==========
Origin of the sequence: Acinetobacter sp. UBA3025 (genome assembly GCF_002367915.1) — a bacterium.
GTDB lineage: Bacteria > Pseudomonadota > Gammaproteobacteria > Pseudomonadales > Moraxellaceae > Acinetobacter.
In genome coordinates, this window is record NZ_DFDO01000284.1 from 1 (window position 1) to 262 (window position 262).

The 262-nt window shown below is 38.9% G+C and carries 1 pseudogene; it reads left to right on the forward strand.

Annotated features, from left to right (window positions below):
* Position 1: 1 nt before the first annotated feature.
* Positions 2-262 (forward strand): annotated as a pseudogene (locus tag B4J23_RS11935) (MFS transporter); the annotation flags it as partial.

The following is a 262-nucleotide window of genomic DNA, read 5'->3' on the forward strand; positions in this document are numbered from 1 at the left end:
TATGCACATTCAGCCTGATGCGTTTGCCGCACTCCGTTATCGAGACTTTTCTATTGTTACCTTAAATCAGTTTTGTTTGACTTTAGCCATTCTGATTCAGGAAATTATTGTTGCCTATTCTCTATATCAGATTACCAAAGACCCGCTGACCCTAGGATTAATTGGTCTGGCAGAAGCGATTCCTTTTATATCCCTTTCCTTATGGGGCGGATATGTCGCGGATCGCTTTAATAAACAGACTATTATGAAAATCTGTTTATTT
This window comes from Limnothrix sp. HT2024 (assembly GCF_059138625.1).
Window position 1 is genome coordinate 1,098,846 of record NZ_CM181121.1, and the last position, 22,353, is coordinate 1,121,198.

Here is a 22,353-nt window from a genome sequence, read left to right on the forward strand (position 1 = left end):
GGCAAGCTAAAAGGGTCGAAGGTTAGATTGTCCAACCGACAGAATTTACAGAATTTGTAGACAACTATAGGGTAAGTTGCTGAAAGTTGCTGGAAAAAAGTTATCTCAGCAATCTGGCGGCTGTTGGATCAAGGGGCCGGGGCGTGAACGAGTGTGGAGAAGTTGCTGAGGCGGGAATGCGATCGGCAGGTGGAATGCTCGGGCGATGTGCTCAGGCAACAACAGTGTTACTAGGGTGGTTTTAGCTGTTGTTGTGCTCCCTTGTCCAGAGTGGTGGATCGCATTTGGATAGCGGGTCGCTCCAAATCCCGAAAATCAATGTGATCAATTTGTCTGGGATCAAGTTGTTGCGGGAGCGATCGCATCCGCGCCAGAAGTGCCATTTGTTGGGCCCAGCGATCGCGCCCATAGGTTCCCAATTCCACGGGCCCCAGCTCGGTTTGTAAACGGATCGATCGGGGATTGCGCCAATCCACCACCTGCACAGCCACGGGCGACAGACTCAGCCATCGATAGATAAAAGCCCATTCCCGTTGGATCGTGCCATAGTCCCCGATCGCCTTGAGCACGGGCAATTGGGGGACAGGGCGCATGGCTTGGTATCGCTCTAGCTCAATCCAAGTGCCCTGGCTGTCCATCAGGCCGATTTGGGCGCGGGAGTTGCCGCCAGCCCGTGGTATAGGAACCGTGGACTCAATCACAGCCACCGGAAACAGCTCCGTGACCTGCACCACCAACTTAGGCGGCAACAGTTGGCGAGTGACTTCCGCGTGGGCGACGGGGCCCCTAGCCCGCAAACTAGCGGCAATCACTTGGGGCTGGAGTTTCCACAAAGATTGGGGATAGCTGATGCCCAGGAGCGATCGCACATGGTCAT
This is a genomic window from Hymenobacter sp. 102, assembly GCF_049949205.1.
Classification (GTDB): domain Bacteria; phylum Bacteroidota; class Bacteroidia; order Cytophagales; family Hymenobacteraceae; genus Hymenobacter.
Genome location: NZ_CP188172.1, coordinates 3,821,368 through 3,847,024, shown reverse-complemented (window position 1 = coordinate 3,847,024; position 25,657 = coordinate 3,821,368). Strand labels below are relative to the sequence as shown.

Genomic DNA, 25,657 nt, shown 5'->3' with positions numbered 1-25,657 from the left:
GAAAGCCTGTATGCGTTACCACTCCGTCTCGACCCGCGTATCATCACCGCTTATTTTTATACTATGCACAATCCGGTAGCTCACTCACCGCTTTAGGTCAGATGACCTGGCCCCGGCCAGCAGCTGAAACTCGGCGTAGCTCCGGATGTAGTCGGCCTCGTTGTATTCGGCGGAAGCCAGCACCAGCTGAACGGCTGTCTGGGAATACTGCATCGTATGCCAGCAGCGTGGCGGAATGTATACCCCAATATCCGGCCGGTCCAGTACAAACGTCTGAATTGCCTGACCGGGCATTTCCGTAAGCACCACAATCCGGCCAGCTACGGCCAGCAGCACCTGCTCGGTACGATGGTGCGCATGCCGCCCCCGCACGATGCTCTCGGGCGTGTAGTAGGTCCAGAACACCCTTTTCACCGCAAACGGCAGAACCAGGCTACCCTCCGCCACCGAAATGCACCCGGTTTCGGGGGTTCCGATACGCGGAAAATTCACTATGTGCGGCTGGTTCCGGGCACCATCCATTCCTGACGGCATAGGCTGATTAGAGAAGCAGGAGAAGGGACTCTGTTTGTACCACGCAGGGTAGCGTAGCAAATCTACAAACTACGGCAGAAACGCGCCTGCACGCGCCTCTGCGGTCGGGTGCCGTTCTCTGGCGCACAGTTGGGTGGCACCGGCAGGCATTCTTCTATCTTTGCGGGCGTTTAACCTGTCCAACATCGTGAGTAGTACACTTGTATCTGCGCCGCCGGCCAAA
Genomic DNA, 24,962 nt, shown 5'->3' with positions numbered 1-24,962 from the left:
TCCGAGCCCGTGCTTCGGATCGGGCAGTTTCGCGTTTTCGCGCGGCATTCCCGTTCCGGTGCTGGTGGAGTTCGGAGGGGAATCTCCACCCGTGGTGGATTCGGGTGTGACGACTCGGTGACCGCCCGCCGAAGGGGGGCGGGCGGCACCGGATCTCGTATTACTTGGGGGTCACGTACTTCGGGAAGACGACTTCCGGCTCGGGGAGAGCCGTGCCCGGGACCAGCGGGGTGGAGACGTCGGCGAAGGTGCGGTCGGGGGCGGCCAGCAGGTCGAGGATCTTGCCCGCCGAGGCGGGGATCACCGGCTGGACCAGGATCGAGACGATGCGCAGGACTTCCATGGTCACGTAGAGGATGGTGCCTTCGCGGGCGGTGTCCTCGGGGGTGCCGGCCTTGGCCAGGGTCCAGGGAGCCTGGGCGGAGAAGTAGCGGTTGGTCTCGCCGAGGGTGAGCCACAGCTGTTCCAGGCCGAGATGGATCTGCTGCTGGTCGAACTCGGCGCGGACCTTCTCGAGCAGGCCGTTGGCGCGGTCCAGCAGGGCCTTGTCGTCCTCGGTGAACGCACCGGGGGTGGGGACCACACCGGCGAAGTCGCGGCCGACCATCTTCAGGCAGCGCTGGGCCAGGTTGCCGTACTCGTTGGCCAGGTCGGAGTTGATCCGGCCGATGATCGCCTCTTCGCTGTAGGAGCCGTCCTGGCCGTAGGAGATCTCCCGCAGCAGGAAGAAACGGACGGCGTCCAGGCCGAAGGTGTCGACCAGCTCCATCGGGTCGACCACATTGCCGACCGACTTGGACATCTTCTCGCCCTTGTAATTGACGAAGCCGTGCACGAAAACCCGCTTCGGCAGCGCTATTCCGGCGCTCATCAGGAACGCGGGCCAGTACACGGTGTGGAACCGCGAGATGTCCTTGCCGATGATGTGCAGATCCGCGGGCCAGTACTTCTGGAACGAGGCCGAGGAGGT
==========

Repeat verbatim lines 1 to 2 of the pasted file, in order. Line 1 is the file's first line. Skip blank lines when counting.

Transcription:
Origin of the sequence: Acinetobacter sp. UBA3025 (genome assembly GCF_002367915.1) — a bacterium.
GTDB lineage: Bacteria > Pseudomonadota > Gammaproteobacteria > Pseudomonadales > Moraxellaceae > Acinetobacter.